So, and one of the things that we’ve seen is interest in addition to what Dave has talked about an interest in the pressure pumping equipment; we’ve also seen some expanded interest in these other non-pressure pumping products. So we are excited about the diversification and the capability to provide our customers with a complete suite of frac equipment.

The other thing that we’ve been working on is the thing that really brought us to United in the first place and that is centered around the service component of the business as it relates to remanufacturing ability; you think about the frac market there is somewhere in the 7,000 frac pumps that are out there operating in very harsh conditions everyday. And so we’ve been trying to position ourselves as one of the premier remanufacturers of this equipment as you can remanufacture and make like new a frac pump for roughly 60% to 70% of the cost of new.

As we go into 2012 this interest in remanufacturing is really strengthening as our customers, the operators of these fleets have been able to grow their fleet size to the point where they can take some capacity out and afford to have it offline and do this process which you know takes several weeks. And also they have established their capital budgets to accommodate this remanufacturing of frac fleets.

We did a small number of test units last year which were successful and we’ve got a more of that program as we go into 2012. And we have in place the marketing effort, the process for accomplishing this efficiently, the supply chain in place and then the people with the skill-sets required to deliver to our customers.

And to that finally I would say that the facility that we have where we really focus our manufacturing is flexible and allows us to do a mix of both new and remanufacturing pressure pumping units and also to build these non-pressure pumping also related products.

Joe Pyne

In fact that facility was build for remanufacturing units and it is our objective overtime to reduce the exposure to manufacturing and increase the service aspects of that business.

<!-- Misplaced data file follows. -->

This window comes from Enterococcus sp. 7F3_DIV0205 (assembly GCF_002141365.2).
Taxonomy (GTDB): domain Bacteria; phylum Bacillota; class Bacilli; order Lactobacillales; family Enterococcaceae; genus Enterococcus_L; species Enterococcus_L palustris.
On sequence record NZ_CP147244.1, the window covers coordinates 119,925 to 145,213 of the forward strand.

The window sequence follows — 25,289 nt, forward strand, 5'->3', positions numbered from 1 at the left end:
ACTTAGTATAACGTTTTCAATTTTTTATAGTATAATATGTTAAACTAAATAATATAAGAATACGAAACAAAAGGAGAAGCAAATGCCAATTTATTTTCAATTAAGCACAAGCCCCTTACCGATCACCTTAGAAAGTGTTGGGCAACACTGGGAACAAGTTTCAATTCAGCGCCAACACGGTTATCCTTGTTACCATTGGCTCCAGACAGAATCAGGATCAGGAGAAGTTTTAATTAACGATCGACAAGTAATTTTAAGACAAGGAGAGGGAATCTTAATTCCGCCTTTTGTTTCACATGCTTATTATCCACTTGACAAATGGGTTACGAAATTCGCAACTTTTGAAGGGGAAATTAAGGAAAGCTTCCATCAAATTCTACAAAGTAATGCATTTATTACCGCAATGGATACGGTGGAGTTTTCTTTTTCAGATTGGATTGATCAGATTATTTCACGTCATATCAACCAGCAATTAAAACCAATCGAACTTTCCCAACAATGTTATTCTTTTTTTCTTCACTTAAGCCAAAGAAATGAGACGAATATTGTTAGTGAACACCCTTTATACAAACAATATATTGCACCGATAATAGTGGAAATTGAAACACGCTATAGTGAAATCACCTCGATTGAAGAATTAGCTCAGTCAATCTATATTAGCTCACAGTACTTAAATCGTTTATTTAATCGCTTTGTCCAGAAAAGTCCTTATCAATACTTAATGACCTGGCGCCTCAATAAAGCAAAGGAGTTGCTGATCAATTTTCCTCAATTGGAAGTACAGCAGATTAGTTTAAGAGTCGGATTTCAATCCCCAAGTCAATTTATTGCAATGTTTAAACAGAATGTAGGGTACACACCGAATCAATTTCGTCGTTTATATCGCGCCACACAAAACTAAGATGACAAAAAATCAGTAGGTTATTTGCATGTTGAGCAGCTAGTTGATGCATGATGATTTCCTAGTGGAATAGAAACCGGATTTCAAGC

Jon Chappell - Evercore Partners

That’s incredibly helpful; I almost feel like I am cheating by asking my follow-up question, but I am going to do it anyway. On the marine side, Greg you maybe mentioned that the black oil fleet seems some strong demand Midwest to Gulf and Texas; are those deals are developing and then you know as we tie in the fracking business and what you are seeing with some of your customers going to drilling more oil. How do you look at the growth potential for your black oil business?

Greg Binion

Well, we see that you know in the short term that’s probably going to continue to grow as more oil finds its way to water and delivers to refineries along the Gulf Coast. Long-term, we think that most of the ratable production is going to find its way to pipeline and that's been the way it’s been. And History has taught us that that's how it works. However we think there will be some continued movement of crude oil by barge as barges are much more flexible and as we feel to develop, they do have different types of crude oil that are produced and so as a result of that, you need flexibility to move those different types of crudes to the refineries that can run them most efficiently. So we think it will be a component that stays on the water.

Joe Pyne

Jonathan, shorter answer would be flat to maybe some modest increase in black oil, but we don't think that this is going to drive the significant increase in black oil demand long term.

Greg Binion

And medium term.

Operator

Thank you. And the next question is from Alex Brand from SunTrust Robinson. Please go ahead.

Alex Brand - SunTrust Robinson

Shifting gears to your core business. It sounds like your new build plans for this year are still mostly replacement and I know you guys like to make sure that you are disciplined in maintaining price in the market, but isn't there an opportunity for you to maybe get some volume growth year and take advantage of the balance of some growth and some price.

Joe Pyne

Yeah, that's a good question Alex and with respect to the 2012 order book, there are 10 to 13 barges that we can make new capacity by delaying retirements and we will call that during the year based on how the market is doing. So there is plans for potential new capacity in the current order book.

And let me just also comment on the 2012 projected capital expenditures. Going forward, 2013 and 2014, we’re getting to the end of our significant rebuild program. So we should see CapEx for at least replacement equipment taper off at the end of 2012 and we should see lower numbers going forward.